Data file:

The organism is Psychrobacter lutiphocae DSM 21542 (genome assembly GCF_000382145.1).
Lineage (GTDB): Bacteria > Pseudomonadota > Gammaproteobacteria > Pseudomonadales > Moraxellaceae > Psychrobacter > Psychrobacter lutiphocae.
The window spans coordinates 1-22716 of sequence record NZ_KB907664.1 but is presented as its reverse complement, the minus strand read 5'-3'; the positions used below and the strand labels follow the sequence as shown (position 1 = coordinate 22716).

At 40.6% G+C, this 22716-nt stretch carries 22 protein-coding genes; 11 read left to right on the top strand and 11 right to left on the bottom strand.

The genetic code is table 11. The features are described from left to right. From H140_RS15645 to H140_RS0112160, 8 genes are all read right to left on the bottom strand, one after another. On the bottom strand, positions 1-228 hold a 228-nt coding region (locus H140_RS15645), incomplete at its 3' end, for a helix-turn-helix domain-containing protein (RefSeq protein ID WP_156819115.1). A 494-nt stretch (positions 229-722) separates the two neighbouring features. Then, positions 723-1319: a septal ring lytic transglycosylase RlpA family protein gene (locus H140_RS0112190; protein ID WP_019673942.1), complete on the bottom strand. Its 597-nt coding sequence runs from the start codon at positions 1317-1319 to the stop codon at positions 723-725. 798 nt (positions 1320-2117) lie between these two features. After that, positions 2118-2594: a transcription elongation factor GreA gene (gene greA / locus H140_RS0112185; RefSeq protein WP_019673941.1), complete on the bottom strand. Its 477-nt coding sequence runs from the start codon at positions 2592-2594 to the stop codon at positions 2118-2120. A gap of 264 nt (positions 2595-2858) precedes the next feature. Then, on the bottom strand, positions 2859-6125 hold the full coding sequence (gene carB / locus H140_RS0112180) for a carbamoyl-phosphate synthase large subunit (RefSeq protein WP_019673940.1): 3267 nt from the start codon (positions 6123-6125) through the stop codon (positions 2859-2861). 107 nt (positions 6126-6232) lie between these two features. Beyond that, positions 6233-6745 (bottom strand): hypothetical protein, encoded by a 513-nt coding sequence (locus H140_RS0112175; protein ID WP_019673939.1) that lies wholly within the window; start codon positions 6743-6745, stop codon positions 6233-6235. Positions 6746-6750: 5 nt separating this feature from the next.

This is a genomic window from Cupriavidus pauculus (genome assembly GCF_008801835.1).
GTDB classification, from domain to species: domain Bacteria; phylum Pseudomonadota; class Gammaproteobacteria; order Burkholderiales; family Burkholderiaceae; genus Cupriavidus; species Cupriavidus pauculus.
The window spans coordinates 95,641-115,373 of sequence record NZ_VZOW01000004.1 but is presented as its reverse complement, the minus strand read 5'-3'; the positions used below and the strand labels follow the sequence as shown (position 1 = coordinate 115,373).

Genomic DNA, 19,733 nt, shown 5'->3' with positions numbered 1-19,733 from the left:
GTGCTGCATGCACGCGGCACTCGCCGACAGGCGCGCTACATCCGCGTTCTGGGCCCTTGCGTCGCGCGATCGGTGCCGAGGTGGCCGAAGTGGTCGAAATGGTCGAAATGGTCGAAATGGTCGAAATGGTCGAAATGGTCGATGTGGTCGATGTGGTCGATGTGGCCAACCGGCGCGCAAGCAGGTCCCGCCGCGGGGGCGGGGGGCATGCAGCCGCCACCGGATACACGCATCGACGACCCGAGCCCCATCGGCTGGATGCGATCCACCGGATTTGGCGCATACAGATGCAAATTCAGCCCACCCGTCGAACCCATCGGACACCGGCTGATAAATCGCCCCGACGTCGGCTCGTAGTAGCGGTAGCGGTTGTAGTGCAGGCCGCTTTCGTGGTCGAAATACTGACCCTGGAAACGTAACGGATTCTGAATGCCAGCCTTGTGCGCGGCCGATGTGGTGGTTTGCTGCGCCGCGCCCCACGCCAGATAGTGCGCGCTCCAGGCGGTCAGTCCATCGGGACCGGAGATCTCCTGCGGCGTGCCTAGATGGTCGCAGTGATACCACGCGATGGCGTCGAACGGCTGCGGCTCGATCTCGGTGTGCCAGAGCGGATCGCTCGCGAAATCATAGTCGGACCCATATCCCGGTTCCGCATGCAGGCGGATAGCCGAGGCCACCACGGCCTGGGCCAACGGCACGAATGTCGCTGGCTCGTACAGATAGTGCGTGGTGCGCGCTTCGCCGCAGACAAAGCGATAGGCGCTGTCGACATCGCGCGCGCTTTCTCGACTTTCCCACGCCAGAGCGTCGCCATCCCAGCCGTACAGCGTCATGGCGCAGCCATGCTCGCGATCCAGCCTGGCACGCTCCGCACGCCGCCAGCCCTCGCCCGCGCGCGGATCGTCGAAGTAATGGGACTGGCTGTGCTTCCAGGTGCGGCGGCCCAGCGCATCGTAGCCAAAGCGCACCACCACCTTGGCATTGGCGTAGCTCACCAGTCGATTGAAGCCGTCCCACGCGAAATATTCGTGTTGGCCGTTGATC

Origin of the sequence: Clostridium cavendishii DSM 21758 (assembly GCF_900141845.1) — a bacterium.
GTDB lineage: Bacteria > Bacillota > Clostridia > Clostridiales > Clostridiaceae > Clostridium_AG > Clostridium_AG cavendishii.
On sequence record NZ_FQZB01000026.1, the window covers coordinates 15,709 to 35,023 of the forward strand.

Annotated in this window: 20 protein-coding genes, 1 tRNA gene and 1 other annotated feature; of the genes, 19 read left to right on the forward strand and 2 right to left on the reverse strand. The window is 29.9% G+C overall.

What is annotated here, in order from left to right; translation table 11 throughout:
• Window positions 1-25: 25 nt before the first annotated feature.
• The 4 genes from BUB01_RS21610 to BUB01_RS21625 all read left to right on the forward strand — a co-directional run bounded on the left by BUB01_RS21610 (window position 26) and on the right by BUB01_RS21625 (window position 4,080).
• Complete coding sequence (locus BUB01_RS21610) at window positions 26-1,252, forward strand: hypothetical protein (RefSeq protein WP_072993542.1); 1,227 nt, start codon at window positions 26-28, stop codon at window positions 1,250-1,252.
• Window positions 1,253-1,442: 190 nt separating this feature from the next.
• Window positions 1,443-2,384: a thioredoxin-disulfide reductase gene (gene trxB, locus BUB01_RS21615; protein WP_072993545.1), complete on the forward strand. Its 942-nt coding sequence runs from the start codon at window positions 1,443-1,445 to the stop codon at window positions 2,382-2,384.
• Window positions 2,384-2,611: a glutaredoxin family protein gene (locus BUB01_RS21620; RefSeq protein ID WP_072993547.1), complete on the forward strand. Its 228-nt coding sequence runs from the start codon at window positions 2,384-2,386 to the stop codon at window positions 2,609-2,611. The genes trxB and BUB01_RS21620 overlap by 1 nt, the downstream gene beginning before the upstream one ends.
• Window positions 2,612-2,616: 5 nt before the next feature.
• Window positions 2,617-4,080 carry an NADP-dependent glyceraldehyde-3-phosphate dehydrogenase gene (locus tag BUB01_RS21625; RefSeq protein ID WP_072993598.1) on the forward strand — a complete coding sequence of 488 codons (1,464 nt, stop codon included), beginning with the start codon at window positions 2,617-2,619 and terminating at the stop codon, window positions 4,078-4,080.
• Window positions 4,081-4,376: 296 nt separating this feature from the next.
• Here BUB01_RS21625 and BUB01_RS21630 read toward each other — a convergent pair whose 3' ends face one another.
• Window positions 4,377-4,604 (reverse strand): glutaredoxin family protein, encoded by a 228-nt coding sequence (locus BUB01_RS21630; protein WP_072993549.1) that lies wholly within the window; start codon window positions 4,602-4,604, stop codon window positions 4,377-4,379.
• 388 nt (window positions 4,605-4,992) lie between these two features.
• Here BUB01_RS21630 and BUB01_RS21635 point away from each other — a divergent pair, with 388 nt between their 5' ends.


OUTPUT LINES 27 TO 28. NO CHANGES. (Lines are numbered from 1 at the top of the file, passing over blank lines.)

• 388 nt (window positions 4,605-4,992) lie between these two features.
• Here BUB01_RS21630 and BUB01_RS21635 point away from each other — a divergent pair, with 388 nt between their 5' ends.